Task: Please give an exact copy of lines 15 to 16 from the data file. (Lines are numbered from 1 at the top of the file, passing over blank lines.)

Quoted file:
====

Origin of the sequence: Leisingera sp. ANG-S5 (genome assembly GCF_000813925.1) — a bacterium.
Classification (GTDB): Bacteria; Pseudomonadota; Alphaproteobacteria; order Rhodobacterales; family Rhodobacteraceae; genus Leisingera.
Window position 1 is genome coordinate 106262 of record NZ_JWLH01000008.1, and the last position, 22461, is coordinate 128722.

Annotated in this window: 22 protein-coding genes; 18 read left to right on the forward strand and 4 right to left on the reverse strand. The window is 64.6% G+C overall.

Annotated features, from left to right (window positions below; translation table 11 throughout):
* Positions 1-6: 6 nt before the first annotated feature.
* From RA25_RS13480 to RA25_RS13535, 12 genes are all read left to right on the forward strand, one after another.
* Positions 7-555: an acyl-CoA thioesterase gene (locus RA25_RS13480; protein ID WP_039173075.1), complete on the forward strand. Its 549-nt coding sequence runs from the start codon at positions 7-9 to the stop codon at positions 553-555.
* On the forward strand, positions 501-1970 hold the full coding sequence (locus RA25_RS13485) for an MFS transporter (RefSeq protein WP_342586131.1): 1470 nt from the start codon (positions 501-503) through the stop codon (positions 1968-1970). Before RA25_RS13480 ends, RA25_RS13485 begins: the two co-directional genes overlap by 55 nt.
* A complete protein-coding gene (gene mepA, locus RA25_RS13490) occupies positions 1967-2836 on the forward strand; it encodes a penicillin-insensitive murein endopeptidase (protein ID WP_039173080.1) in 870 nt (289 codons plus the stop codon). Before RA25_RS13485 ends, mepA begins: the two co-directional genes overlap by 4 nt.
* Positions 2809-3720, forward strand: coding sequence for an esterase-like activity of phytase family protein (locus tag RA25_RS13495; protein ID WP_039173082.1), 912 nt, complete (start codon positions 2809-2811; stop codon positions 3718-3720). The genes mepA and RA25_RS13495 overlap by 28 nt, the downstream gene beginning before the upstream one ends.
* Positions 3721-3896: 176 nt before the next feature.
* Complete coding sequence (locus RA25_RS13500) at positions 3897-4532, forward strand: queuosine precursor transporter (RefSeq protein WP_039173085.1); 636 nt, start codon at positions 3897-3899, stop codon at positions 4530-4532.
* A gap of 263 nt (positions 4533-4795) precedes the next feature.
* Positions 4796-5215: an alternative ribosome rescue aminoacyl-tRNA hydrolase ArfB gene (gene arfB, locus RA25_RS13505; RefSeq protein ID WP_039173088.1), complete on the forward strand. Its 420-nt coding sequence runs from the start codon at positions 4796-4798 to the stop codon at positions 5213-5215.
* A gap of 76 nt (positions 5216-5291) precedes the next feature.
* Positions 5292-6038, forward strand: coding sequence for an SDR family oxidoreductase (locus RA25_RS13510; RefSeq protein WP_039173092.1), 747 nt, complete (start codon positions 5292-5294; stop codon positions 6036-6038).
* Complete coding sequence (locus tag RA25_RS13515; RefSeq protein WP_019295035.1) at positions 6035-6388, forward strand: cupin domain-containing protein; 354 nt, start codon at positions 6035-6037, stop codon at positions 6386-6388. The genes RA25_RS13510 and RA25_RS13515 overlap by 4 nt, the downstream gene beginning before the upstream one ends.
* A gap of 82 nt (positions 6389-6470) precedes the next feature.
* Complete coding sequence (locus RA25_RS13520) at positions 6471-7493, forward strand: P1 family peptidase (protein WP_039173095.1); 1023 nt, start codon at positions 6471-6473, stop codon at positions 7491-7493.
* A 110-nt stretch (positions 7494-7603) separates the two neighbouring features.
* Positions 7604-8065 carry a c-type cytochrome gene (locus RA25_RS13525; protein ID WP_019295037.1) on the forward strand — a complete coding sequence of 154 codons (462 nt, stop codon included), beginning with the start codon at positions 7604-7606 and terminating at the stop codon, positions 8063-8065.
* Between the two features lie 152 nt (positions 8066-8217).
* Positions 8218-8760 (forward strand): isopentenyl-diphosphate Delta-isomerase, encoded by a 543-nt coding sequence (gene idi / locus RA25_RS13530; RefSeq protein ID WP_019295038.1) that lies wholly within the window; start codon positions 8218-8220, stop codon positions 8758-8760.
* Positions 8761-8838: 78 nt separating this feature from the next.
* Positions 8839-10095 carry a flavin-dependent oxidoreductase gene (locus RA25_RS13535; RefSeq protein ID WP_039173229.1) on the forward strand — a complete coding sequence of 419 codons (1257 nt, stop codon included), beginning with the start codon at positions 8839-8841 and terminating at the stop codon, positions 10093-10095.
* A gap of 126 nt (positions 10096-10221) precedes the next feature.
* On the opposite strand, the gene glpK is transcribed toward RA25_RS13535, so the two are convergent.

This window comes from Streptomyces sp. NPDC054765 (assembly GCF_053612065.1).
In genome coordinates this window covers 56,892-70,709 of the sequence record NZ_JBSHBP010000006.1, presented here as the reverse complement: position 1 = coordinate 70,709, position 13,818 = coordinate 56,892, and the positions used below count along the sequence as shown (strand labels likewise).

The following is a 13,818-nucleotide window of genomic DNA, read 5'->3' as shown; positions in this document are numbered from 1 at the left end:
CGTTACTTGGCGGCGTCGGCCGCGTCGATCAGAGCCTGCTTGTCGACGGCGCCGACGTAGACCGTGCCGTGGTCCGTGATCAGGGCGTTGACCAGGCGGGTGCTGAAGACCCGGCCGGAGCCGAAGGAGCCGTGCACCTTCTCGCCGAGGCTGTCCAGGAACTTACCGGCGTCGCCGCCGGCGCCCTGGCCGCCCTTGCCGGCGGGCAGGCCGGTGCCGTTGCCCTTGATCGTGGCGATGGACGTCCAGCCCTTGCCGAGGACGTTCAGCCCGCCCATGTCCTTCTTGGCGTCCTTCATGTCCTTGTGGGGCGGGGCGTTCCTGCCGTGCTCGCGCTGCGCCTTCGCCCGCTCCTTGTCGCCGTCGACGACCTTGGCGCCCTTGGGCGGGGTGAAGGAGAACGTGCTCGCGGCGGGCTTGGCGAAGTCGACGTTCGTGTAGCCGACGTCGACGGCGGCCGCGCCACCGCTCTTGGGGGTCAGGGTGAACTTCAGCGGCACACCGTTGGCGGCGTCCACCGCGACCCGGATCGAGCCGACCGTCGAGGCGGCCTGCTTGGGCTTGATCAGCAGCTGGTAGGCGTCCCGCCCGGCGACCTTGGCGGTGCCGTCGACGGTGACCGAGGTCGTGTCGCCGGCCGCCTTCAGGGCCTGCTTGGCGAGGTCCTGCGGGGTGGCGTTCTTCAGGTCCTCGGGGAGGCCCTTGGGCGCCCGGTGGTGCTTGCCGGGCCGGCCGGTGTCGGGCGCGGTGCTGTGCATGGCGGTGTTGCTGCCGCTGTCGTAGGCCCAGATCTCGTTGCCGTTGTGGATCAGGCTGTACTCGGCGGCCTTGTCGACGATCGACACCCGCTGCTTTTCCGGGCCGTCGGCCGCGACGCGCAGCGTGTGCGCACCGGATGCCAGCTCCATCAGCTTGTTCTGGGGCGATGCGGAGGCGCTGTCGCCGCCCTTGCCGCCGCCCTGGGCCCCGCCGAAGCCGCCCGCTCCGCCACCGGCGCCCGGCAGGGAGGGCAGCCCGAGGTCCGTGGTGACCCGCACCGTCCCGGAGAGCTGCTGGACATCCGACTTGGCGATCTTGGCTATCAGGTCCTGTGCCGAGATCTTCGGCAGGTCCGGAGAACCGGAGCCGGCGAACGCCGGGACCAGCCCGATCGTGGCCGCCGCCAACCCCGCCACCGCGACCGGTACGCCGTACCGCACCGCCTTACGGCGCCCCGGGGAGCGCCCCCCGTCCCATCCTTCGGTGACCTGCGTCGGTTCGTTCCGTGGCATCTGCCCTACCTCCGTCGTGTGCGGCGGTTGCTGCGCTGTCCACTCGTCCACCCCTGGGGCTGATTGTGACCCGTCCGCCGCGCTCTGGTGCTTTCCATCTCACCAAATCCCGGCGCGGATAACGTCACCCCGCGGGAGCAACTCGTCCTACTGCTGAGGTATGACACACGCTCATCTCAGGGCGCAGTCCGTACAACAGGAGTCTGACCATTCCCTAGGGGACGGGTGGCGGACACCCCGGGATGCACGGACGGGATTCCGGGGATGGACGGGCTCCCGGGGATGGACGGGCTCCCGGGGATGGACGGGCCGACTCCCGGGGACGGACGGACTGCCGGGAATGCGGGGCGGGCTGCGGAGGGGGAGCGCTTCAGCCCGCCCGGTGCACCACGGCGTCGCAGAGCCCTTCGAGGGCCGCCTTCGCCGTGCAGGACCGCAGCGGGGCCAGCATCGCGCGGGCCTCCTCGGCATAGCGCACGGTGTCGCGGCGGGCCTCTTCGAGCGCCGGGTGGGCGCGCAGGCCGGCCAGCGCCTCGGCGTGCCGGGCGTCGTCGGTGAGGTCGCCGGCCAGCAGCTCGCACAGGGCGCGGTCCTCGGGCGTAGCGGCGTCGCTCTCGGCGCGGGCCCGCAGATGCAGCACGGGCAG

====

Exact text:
* Positions 4796-5215: an alternative ribosome rescue aminoacyl-tRNA hydrolase ArfB gene (gene arfB, locus RA25_RS13505; RefSeq protein ID WP_039173088.1), complete on the forward strand. Its 420-nt coding sequence runs from the start codon at positions 4796-4798 to the stop codon at positions 5213-5215.
* A gap of 76 nt (positions 5216-5291) precedes the next feature.